In addition to the usual adjuvant anesthetic drugs, investigators have begun to evaluate glucocorticoids as adjuvants for regional anesthesia. Known for their anti-inflammatory, analgesic, immunosuppressive, and antiemetic properties, these corticosteroids exert their effects by inhibition of phospholipase A2 as well as changes in cell function induced by glucocorticoid receptor activation. Although associated with significant toxicity when administered in large doses for long periods, emerging literature suggests that a single perioperative dose of glucocorticoid is safe. Several studies, including a recent trial at the investigators institution, have demonstrated the efficacy of dexamethasone in prolonging regional anesthetics. Available data thus suggest that combining glucocorticoids with local anesthetics prolongs block duration. However, systemic glucocorticoids have also been shown to reduce postoperative pain. This raises the question whether the beneficial effects of adding glucocorticoid to a regional anesthetic is solely due to local effect or is mediated at least in part by systemic action. Previous trials, however, have not addressed this important issue. If this beneficial effect of analgesic duration is mediated by systemic action, adding dexamethasone to the local anesthetic mixture may be unnecessary. Although no study has reported neurotoxicity from perineural dexamethasone and laboratory data appear to confirm the safety of this route, achieving similar results with more conventional administration would be desirable for two reasons. First, conventional intravenous dosing is convenient, useful for other reasons (for example, postoperative nausea prophylaxis), and well-studied. Second, equivalent (or not equivalent) results from systemic dosing would provide valuable information about the mechanism behind dexamethasone's effect on block duration.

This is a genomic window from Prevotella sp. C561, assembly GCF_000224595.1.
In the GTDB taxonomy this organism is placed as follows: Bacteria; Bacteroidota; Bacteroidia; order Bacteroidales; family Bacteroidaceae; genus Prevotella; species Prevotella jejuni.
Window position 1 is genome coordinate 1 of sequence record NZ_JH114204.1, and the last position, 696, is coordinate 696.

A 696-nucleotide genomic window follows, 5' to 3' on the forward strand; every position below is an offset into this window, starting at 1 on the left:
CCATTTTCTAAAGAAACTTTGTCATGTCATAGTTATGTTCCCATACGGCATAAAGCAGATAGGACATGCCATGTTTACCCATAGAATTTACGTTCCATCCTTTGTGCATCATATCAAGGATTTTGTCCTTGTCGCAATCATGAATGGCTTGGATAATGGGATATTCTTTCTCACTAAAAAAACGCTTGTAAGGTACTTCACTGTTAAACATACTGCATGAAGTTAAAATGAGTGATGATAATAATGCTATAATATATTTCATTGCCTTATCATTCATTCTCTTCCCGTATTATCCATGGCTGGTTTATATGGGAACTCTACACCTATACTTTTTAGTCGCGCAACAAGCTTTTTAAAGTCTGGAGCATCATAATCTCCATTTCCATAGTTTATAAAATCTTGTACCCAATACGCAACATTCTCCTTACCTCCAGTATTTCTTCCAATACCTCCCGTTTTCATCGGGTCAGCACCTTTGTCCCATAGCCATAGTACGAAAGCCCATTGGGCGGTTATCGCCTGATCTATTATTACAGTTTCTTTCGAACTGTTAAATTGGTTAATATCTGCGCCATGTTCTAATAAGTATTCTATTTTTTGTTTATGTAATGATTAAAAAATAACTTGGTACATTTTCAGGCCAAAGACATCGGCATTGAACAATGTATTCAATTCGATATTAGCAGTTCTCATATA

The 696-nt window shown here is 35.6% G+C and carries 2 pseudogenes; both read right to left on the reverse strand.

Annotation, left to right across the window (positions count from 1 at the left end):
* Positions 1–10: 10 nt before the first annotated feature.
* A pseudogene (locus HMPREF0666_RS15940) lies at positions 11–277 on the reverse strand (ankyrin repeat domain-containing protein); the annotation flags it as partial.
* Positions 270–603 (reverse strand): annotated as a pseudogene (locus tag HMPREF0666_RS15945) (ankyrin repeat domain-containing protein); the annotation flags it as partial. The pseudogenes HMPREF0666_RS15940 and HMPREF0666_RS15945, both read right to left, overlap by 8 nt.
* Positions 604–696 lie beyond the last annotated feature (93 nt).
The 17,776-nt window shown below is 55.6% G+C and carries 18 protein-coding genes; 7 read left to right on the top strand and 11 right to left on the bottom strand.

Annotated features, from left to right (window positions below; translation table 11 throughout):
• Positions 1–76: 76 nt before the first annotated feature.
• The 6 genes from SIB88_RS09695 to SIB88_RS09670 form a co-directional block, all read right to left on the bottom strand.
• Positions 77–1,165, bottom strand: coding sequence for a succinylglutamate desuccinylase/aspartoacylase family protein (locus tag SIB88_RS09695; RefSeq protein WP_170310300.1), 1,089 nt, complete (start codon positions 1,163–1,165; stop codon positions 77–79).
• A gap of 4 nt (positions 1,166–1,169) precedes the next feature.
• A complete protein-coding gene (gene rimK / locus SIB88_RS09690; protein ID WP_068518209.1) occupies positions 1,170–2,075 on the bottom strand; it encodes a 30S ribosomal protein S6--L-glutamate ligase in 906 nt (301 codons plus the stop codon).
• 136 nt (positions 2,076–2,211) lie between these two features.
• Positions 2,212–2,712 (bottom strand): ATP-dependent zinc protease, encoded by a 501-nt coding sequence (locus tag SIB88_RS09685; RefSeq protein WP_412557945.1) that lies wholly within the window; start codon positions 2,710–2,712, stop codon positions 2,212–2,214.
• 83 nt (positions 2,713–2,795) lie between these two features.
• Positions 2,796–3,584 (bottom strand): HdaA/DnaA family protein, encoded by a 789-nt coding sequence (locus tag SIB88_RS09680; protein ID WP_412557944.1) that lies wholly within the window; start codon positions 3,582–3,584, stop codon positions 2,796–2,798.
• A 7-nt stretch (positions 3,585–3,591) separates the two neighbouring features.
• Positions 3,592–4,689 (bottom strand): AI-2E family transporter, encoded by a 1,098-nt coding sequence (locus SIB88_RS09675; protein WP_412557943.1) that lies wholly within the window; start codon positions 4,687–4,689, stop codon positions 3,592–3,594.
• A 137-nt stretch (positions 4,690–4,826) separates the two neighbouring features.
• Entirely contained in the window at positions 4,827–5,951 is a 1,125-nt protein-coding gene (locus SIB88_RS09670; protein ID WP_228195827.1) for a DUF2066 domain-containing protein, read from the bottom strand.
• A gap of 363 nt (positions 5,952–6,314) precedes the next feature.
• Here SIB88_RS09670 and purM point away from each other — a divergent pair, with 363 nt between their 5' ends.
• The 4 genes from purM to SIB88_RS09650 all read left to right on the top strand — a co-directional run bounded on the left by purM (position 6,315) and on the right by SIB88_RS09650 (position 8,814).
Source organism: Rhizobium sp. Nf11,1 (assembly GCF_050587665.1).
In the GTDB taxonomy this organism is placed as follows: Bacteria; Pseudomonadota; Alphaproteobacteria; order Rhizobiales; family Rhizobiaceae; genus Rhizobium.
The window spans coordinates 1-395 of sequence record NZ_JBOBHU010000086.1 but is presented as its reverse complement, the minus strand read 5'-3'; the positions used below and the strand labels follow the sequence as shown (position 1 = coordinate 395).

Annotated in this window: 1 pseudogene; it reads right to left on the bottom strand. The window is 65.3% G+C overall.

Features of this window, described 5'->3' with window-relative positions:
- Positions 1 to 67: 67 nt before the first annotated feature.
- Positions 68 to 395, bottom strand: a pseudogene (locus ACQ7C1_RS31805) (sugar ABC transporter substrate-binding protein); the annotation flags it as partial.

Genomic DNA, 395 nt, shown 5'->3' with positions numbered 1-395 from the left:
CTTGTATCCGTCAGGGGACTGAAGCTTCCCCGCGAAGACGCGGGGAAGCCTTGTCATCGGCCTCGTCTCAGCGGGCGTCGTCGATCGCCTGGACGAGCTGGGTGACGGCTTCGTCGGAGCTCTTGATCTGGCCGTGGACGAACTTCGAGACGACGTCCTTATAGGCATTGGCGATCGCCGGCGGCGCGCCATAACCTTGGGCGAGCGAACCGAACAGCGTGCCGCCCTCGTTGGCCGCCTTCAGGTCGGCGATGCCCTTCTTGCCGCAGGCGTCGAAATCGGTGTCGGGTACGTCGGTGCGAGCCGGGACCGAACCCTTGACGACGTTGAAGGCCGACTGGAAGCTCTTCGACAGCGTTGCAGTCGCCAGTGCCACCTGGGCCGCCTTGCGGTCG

Condition Intervention
Duration of Interscalene Block Other: ropivacaine plus dexamethasone anesthetic Other: ropivacaine plus saline plus dexamethasone anesthetic

Study Type: Interventional
Study Design: Allocation: Randomized
Intervention Model: Parallel Assignment
Masking: Single (Outcomes Assessor)